It’s like President Trump telling a pregnant widow, ”He knew what he signed up for but when it happens it hurts.” When you spend $3.4 trillion tax dollars each year to boost the failing fortunes of companies like Peabody, Exxon and TransCanada, you have to know what you are signing up for.
There is, in all this, a tiny ray of hope. Out there at the edge of the Portuguese high plains, with a faint odor of smoke from a distant fire line, there stand a small group of youth. They are gathered on a farm in the northwest of Quinta do Vale da Lama. They have come from around the world to make a stand.
On November 13 they will host a training session: Campo de Regeneração do Ecossistema — Ecosystem Regen Camp. They are regenerating the Mediterranean landscape with mixed dry-fruit orchards, native reforestation projects and transition zones of vegetative swales and hugelkultur, crossing it with approaches that worked for settlers in Nebraska’s Sandhills a century ago, holistic rotational grazing systems, rainwater harvesting, keyline planning, biofertilizers and teas, permanent pastures, living fences, forage banks, and agroforestry edge systems. It’s Permaculture 101, without the college credit.
It may seem Quixotic, given the pent-up anger on Mother Nature’s side, but let us remember that Franklin Delano Roosevelt almost single-handedly halted the Great American Dust Bowl.
FDR established the Civilian Conservation Corps (CCC) within his first 100 days in office and the Soil Erosion Service (later the Soil Conservation Service and now the Natural Resources Conservation Service) shortly thereafter. The establishment of the Soil Erosion Service marks the first major federal commitment to the preservation of natural resources in private hands. Even more significantly, in 1935, FDR initiated the Prairie States Forestry Project to create a “shelter belt” from the Texas Panhandle to the Canadian border. Over the course of the next seven years, the U.S Forestry Service, working in conjunction with the CCC, the newly established Works Progress Administration (WPA), and local farmers, planted nearly 220 million trees, creating over 18,000 miles of windbreaks on some 30,000 farms. The scale of this effort boggles the imagination. It literally changed the face of America and most importantly — along with the introduction of new farming techniques also initiated by the New Deal — stopped the dust storms dead in their tracks.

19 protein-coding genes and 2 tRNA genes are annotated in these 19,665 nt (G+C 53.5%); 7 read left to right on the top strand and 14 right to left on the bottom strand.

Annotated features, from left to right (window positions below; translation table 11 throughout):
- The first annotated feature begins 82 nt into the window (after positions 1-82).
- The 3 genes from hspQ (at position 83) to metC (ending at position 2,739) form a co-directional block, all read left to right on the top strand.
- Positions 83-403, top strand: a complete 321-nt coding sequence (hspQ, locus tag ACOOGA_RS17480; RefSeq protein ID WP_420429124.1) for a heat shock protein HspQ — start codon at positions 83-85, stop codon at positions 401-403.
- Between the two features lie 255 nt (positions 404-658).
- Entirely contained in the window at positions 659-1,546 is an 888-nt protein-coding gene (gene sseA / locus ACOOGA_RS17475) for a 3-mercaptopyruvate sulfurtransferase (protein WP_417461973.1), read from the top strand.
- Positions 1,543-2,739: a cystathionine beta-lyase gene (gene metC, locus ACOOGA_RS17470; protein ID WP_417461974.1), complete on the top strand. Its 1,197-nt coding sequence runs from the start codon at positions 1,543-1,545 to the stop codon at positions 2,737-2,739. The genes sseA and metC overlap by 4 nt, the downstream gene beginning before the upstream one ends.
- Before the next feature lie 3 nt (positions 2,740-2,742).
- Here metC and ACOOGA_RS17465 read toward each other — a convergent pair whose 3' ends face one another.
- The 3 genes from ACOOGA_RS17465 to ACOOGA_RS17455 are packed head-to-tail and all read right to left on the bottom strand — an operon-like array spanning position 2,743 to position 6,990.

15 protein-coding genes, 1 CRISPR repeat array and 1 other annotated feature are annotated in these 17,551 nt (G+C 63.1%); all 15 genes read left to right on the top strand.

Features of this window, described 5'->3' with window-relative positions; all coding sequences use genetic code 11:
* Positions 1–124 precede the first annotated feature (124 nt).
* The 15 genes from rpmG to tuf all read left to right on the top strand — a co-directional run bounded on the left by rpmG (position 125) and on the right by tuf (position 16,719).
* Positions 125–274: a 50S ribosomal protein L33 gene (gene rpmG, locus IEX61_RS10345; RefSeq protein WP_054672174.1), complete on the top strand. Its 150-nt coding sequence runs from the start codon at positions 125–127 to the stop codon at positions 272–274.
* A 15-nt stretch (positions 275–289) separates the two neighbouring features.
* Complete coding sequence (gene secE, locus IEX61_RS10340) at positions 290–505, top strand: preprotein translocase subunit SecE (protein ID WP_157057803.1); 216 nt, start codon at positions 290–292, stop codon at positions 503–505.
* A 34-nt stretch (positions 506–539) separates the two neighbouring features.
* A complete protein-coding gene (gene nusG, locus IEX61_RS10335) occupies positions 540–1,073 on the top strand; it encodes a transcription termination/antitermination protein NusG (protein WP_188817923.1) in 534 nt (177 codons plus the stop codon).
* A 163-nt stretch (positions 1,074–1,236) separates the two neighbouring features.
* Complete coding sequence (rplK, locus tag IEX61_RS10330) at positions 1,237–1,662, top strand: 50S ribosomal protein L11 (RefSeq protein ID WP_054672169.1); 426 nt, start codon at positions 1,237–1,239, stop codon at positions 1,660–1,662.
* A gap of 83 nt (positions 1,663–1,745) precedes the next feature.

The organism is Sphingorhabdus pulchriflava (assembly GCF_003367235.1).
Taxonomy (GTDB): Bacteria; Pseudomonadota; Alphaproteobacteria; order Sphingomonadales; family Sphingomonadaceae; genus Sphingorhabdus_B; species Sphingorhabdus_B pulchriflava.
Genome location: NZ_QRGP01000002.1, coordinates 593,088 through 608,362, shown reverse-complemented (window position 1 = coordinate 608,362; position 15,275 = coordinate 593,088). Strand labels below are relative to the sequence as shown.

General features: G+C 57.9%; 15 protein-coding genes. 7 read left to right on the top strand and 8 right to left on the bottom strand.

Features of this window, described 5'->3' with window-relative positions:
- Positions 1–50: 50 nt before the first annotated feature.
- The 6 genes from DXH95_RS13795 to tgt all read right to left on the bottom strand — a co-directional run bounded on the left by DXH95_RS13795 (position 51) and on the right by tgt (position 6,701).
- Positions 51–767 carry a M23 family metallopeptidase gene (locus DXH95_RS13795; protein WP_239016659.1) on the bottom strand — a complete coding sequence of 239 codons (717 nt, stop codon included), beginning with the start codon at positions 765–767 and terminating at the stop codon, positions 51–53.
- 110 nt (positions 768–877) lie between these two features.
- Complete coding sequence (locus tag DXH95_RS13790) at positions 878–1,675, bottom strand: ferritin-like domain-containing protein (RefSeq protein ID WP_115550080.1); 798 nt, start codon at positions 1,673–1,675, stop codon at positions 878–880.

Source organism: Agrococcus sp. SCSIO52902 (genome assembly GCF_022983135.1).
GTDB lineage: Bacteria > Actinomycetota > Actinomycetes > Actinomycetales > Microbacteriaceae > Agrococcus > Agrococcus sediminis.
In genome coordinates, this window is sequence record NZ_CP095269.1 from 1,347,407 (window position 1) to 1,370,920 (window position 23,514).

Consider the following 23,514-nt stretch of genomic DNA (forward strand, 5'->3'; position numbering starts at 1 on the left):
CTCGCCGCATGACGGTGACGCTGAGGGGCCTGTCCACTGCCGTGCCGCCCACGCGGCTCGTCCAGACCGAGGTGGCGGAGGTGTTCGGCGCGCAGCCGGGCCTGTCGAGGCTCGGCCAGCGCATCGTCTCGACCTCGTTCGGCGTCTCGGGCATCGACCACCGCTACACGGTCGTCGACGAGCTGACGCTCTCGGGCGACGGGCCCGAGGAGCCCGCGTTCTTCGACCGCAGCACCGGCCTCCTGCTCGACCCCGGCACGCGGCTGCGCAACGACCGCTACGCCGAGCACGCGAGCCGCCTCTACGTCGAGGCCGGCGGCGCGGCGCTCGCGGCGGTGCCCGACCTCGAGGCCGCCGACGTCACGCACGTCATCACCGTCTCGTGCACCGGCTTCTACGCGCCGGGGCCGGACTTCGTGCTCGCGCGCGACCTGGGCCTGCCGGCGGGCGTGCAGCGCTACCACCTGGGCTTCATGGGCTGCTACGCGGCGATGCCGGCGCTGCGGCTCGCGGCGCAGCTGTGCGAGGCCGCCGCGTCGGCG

— David B. Woolner, FDR and the New Deal Response to an Environmental Catastrophe
It bears footnoting that FDR’s shelter belt was also the design of his Agriculture Secretary (later Commerce Secretary and Vice -President) Henry A. Wallace, who might have become the 33rd President of the United States (instead of Harry Truman) had his progressive agenda (universal single payer health insurance, an end to the incipient Cold War and red-baiting, and abolition of segregation) not been opposed by his own party.
Volunteer foot-soldiers are now rushing to the Iberian salient. Perhaps an Abraham Lincoln Brigade from the USA?. To enlist in the Portuguese workshop register here. The first 30 applicants received will be confirmed (the rest will have to be wait-listed).
If you can afford 10 euros per month to support this grassroots effort you can join a growing community and become a founding member of the Ecosystem Restoration Camps Foundation. If you don’t have the resources to support but wish to learn about regenerative agriculture and large-scale ecosystem restoration more camps are being built to make this possible, join here.
The movement’s vanguard camp in Altiplano Spain held its first public open day on October 16. The campfires have been lit.
Alone the scale of the problems we face can be overwhelming but together we are a powerful force that can change the world. Lets go camping and restore a little bit of paradise every day.
— John D. Liu
Albert Bates is an Emergency Planetary Technician, founder of Global Village Institute for Appropriate Technology (GVIx.org), and Chief Permaculture Officer for eCO2, a COOL DESIGN services company focusing on climate recovery strategies with high returns on investment.